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18 Oct 2011

degree of depression
hi my husband recently started working at a sheriffs office which obviously entails him taking furniture etc. away from people who have defaulted on their account payments in some or other way. he has been there for 5 months and in the past 3 weeks have complained that he cant deal with this anymore. he had a serious car accident about 11 years ago and there was some minor damage to his right frontal lobe. since the accident he has had no real issues. it has now cropped up recently. my question is, do you really think it is the job his doing now or is he feeling guilty about something else? i have told on numerous occasions that these people he is taking property from would not be in that situation if they paid their dues, and he must not get emotionally involved. he sees this as me being unsupportive and not understanding. he also thinks i am not sympathetic enough towards these people - i dont know how to help him cope he is very difficult to live with at the moment and very short tempered and shouts and insults everyone in the family. any advice that i can practically apply to alleviate this problem? thank you
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01 Jan 0001

Surely this type of job must be depressing and at least upsetting to any intelligent and normally sensitive person. I don't see why one would assume he needs to have anything else to feel guilty or disturbed about. He is dealing with people in unfortunate situations, some of whom have fallen into debt through no fault of their own, unexpectedly losing a job, for instance. They're not thieves or rapists. and even if what he is asked to do is legal, he knows it will hurt not only the debtor but their spouse and children, and he'd be a rather nasty character if he enjoyed his work.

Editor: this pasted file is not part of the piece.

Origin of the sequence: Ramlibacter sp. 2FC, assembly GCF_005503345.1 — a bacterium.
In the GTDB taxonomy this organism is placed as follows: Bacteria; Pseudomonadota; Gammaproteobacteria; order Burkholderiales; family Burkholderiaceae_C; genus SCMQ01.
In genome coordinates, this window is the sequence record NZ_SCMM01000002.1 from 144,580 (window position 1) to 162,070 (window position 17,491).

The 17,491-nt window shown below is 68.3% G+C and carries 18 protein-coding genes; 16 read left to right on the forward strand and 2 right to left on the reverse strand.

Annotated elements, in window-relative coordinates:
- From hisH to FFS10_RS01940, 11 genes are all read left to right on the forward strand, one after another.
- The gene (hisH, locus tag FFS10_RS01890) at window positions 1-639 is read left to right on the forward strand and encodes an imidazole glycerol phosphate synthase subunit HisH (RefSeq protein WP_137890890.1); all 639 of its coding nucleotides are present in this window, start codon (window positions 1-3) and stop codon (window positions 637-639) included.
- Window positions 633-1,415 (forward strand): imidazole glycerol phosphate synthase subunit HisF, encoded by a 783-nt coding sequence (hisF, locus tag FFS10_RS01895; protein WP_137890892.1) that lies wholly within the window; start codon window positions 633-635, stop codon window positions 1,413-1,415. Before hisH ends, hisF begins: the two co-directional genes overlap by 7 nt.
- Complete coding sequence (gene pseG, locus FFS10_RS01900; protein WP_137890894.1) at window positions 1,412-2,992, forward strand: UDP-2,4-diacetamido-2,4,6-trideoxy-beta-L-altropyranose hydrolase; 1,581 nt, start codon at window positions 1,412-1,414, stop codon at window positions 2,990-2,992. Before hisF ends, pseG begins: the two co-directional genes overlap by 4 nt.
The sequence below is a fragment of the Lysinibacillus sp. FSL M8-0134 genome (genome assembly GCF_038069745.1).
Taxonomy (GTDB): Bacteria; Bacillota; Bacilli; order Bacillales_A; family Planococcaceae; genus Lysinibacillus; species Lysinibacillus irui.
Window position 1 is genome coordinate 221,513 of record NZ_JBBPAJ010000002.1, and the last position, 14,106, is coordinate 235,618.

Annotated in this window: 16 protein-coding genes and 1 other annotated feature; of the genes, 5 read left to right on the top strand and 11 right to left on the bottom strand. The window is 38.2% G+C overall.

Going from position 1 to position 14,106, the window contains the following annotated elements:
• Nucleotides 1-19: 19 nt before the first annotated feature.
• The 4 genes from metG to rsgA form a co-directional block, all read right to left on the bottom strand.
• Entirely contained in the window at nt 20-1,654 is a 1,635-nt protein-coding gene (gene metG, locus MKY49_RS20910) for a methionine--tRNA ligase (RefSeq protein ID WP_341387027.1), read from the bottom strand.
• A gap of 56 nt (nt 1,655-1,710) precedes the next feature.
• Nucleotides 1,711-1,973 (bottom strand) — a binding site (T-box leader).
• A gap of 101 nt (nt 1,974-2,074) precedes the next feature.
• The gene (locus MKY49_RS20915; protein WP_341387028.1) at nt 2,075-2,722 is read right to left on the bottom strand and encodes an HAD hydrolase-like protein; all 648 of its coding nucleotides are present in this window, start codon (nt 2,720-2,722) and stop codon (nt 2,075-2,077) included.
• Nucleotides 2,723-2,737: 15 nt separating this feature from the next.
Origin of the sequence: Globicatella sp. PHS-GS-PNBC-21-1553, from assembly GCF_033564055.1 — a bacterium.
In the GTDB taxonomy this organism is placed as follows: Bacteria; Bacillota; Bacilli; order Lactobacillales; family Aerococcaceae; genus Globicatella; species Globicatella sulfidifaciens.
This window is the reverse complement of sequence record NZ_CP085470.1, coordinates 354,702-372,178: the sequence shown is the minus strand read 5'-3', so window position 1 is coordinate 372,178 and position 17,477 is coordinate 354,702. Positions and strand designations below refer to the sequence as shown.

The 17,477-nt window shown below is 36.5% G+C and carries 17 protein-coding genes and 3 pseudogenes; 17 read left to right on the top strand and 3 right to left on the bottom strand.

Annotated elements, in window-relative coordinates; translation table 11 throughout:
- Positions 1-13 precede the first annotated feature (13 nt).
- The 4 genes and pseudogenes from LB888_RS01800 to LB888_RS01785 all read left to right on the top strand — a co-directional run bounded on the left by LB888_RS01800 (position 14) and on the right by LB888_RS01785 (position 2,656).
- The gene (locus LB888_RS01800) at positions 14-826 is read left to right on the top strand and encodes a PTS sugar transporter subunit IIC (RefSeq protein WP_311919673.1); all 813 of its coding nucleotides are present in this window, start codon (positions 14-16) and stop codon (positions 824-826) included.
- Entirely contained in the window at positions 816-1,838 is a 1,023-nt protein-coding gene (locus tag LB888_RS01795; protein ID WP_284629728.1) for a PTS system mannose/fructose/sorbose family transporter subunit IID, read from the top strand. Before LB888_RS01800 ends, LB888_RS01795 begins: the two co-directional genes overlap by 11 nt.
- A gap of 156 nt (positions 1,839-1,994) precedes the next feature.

Its easy and obvious to say that he shouldn't get emotionally involved, but its very understandable that he does. And that its not easy for a basicall nice person to become hard-hearted and callous just because it'd be more comfortable for him if he could do that.
Is there any medical aid asociated with his job ? IF so, especially, he should arrange to see a shrink or other counsellor, to assess how this stress is affecting him, and to discuss th best ways to help him deal with it. And meantime, be more understanding and sympathetic, encourage him to talk about his work, and agree that these are sad and difficult situations. You don't have to feel you're ebncouraging everyone in the country to go into debt by doing this - you;ll be supporting your husband and helping to share the burden he carries.
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